Do not fret, soon Music Thursday will be posted. My computer went down this week, so I’m a little behind on things, so I am collecting candidates and will soon have them filtered down to a few choice Music Thursday selections.
In the meanwhile, enjoy this interview I heard today on NPR. This artist folds well-known poems into her music. I think it’s a great way to expose some people who may not otherwise think poetry is “their thing.” Anyway, I think it dovetails into the conversation we’ve sort of been having about the importance getting poetry into the hands, hearts and minds of the populi.
Click on the cover to be taken to the album’s Amazon.com page, or here for the NPR page with Kris’ intervew with Melissa Block. There’s some great stuff in the interview and I think Delmhorst articulates herself well. I wish I would have said some of the things she said. I can’t say that very often about things I hear in popular culture….
OK, here’s the deal: We have been negotiating this to some extent and realize that we will not be able to please everyone. We realize that not everyone will be able to work this into their schedules, as busy as they all are, but we would like very much to extend a welcome to the Peters’ abode for some holdiay cheer. The date: 12-23-06. The time: anytime after lunch. I believe we will have some kind of dinner celebration in the evening and maybe play some games or bocce or visit Coronado or the Lester Raymer studio or something during the afternoon. Please let me how many of you are available so we can start to plan. We may have some very special plans, but those are still in the works and may not pan out. In the event you are unavailable, I wish you the best; otherwise please RSVP. If anyone has suggestions which do not include changing said date and time please feel free to let me know. Tob, please feel free to edit, format, and generally spruce up this document as you like. cheers. Looking forward to seeing as many of you as can make it.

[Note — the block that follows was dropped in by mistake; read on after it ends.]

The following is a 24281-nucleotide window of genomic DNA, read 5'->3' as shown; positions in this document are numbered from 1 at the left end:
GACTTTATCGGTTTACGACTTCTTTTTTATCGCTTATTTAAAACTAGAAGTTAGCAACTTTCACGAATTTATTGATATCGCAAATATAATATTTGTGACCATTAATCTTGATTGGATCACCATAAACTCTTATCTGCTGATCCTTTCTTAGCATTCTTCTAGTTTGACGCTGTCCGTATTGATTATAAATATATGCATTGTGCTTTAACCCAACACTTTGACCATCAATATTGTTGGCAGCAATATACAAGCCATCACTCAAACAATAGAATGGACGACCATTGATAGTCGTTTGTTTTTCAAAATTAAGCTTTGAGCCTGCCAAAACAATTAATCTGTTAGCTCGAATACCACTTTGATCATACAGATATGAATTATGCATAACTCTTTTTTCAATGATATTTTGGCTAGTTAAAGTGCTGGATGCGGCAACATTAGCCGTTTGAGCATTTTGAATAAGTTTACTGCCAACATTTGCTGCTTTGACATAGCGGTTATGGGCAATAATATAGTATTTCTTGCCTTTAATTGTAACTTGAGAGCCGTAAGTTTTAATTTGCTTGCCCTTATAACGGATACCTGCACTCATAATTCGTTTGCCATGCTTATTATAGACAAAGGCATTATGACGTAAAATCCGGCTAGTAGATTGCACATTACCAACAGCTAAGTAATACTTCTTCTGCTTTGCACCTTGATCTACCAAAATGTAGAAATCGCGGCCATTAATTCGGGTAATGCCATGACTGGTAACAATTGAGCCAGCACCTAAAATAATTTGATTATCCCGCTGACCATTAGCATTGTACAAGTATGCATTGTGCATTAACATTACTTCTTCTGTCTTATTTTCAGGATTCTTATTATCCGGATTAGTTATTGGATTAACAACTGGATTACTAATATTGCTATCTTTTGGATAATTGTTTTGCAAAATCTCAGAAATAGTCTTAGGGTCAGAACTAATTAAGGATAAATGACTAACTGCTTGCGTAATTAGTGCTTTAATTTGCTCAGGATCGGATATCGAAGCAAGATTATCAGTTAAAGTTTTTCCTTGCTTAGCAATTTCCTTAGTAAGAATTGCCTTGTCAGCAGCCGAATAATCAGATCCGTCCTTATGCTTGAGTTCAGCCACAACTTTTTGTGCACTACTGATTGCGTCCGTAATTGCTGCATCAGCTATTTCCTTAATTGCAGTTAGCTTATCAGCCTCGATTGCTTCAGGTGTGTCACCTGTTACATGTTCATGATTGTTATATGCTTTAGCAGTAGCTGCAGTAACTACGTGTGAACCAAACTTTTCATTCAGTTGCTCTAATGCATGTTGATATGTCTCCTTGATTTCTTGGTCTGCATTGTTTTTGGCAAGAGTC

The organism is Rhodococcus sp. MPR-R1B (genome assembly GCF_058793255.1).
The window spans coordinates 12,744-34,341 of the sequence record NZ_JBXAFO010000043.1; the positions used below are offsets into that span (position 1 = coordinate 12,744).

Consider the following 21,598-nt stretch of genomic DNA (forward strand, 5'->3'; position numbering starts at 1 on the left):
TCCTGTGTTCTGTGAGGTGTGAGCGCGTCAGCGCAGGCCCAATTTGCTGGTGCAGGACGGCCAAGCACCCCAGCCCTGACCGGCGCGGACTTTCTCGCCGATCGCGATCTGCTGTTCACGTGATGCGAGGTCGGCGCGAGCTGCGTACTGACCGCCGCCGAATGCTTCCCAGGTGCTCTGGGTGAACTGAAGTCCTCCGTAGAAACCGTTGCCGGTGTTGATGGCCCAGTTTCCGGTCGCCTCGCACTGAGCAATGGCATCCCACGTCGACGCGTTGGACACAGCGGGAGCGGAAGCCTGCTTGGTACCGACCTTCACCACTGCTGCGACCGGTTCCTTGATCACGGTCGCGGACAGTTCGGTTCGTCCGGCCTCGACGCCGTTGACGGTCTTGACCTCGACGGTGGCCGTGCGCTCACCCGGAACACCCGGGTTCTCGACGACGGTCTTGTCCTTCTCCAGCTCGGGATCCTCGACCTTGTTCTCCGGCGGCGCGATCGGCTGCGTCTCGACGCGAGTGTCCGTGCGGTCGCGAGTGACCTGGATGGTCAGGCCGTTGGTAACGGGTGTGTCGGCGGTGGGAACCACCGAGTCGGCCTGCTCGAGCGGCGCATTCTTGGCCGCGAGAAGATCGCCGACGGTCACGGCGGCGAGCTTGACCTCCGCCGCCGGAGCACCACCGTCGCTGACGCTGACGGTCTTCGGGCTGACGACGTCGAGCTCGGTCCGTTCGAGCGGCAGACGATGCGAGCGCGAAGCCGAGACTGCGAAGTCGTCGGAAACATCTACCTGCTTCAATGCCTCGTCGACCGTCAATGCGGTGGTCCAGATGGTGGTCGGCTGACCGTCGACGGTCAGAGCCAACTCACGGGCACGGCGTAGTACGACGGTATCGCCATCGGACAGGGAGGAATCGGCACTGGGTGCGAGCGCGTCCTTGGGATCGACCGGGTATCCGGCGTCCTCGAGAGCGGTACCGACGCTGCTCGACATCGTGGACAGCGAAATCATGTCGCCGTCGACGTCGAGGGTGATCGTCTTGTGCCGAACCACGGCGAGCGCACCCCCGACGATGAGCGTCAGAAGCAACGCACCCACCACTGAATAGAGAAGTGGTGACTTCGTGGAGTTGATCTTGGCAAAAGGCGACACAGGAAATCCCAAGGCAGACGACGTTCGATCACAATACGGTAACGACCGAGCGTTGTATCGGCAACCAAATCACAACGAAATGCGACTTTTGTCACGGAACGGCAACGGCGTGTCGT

I don’t know if you guys heard, but Lance Platner was killed in a motorcycle/automobile collision over the weekend. Lance went to my church during our high school years. When I saw him at the reunion, he mentioned that he had hung a drawing that I had done for him in high school of a skull, sword, and a serpent in his truck. He also mentioned how lucky he felt to have seen the sun rise and set in states all over the country (he was a trucker). Overall, he was a pretty genuine guy, and I’m sure it is rough for his family. As far as I know, he’s the first from our class to go.
Stolen from his web site: Christopher Willits is a musician and multimedia artist located in San Francisco, California. Striking a delicate balance between acoustic and electronic sounds and systems, Christopher manages to defy genre distinctions while still defining a “sound” unto his own. His numerous solo releases and collaborations cover a broad spectrum of musical styles, and include one main commonality: Willits’ unique use of the guitar with custom-made signal processing. This home-brewed software, along with Willits’ 6-string prowess, generates a unique real-time mixture of improvised melody and rhythm. Willits’ guitar lines and harmonies fold into each other. Notes and phrases hook and weave, creating complex patterns of interlocking rhythm, melody, and texture.